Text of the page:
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158 Publications

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    We present an approach to solving computer vision problems in which the goal is to produce a high-dimensional, pixel-based interpretation of some aspect of the underlying structure of an image. Such tasks have traditionally been categorized as “low-level vision” problems, and examples include image denoising, boundary detection, and motion estimation. Our approach is characterized by two main elements, both of which represent a departure from previous work. The first is a focus on convolutional networks, a machine learning strategy that operates directly on an input image with no use of hand-designed features and employs many thousands of free parameters that are learned from data. Previous work in low-level vision has been largely focused on completely handdesigned algorithms or learning methods with a hand-designed feature space. We demonstrate that a learning approach with high model complexity, but zero prior knowledge about any specific image domain, can outperform existing techniques even in the challenging area of natural image processing. We also present results that establish how convolutional networks are closely related to Markov random fields (MRFs), a popular probabilistic approach to image analysis, but can in practice can achieve significantly greater model complexity. The second aspect of our approach is the use of domain specific cost functions and learning algorithms that reflect the structured nature of certain prediction problems in image analysis. In particular, we show how concepts from digital topology can be used in the context of boundary detection to both evaluate and optimize the high-order property of topological accuracy. We demonstrate that these techniques can significantly improve the machine learning approach and outperform state of the art boundary detection and segmentation methods. Throughout our work we maintain a special interest and focus on application of our methods to connectomics, an emerging scientific discipline that seeks highthroughput methods for recovering neural connectivity data from brains. This application requires solving low-level image analysis problems on a tera-voxel or peta-voxel scale, and therefore represents an extremely challenging and exciting arena for the development of computer vision methods.

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    Simpson Lab
    01/01/09 | Mapping and manipulating neural circuits in the fly brain.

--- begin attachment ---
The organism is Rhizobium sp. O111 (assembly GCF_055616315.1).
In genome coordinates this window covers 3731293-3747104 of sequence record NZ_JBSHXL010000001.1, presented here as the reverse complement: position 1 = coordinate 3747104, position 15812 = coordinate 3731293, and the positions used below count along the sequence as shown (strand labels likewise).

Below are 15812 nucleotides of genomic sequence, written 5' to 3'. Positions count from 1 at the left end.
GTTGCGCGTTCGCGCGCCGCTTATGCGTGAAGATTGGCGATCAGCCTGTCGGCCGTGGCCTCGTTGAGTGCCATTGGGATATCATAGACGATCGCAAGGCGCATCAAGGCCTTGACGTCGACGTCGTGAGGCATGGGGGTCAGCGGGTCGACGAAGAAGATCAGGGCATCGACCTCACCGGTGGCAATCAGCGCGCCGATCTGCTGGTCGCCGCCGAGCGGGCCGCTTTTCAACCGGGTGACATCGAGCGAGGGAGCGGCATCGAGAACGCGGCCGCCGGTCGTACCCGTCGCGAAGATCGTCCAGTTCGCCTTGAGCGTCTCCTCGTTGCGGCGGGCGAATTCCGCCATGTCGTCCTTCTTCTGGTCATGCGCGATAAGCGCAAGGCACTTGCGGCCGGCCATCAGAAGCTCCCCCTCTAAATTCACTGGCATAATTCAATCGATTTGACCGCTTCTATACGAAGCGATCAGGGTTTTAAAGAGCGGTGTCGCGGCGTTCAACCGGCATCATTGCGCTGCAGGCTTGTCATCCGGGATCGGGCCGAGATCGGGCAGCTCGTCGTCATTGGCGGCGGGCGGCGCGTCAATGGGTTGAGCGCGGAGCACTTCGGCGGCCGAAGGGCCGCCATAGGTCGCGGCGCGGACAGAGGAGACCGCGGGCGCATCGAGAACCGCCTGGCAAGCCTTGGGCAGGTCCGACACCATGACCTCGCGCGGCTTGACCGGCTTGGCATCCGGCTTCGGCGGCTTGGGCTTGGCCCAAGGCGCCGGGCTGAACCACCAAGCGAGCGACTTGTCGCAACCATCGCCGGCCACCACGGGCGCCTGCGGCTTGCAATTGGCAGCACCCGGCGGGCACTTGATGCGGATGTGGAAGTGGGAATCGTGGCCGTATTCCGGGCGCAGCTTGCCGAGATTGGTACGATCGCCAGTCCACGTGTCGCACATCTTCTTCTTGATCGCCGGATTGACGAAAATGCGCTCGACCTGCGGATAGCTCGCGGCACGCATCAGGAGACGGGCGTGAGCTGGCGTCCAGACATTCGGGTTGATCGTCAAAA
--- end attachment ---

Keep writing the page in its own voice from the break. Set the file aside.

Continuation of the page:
Simpson JH
    Advances in Genetics. 2009;65:79-143. doi: 10.1016/S0065-2660(09)65003-3

    Drosophila is a marvelous system to study the underlying principles that govern how neural circuits govern behaviors. The scale of the fly brain (approximately 100,000 neurons) and the complexity of the behaviors the fly can perform make it a tractable experimental model organism. In addition, 100 years and hundreds of labs have contributed to an extensive array of tools and techniques that can be used to dissect the function and organization of the fly nervous system. This review discusses both the conceptual challenges and the specific tools for a neurogenetic approach to circuit mapping in Drosophila.

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    Looger Lab
    01/01/09 | Modulating protein interactions by rational and computational design.
    Marvin JS, Looger LL
    Protein Engineering and Design. 2009:343-66
    Kainmueller Lab
    01/01/09 | Multi-object segmentation with coupled deformable models.
    Kainmueller D, Lamecker H, Zachow S
    Annals of the British Machine Vision Association. 2009;2009(5):1-10

    For biomechanical simulations, the segmentation of multiple adjacent anatomical struc- tures from medical image data is often required. If adjacent structures are barely dis- tinguishable in image data, in general automatic segmentation methods for single struc- tures do not yield sufficiently accurate results. To improve segmentation accuracy in these cases, knowledge about adjacent structures must be exploited. Optimal graph searching (graph cuts) based on deformable surface models allows for a simultaneous segmentation of multiple adjacent objects. However, this method requires a correspon- dence relation between vertices of adjacent surface meshes. Line segments, each con- taining two corresponding vertices, may then serve as shared displacement directions in the segmentation process. In this paper we propose a scheme for constructing a corre- spondence relation in adjacent regions of two arbitrary surfaces. This correspondence relation implies shared displacement directions that we apply for segmentation with de- formable surfaces. Here, overlap of the surfaces is guaranteed not to occur. We show correspondence relations for regions on a femoral head and acetabulum and other adja- cent structures, as well as an evaluation of segmentation results on 50 ct images of the hip joint. 

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    01/01/09 | Rate-constrained distributed distance testing and its applications.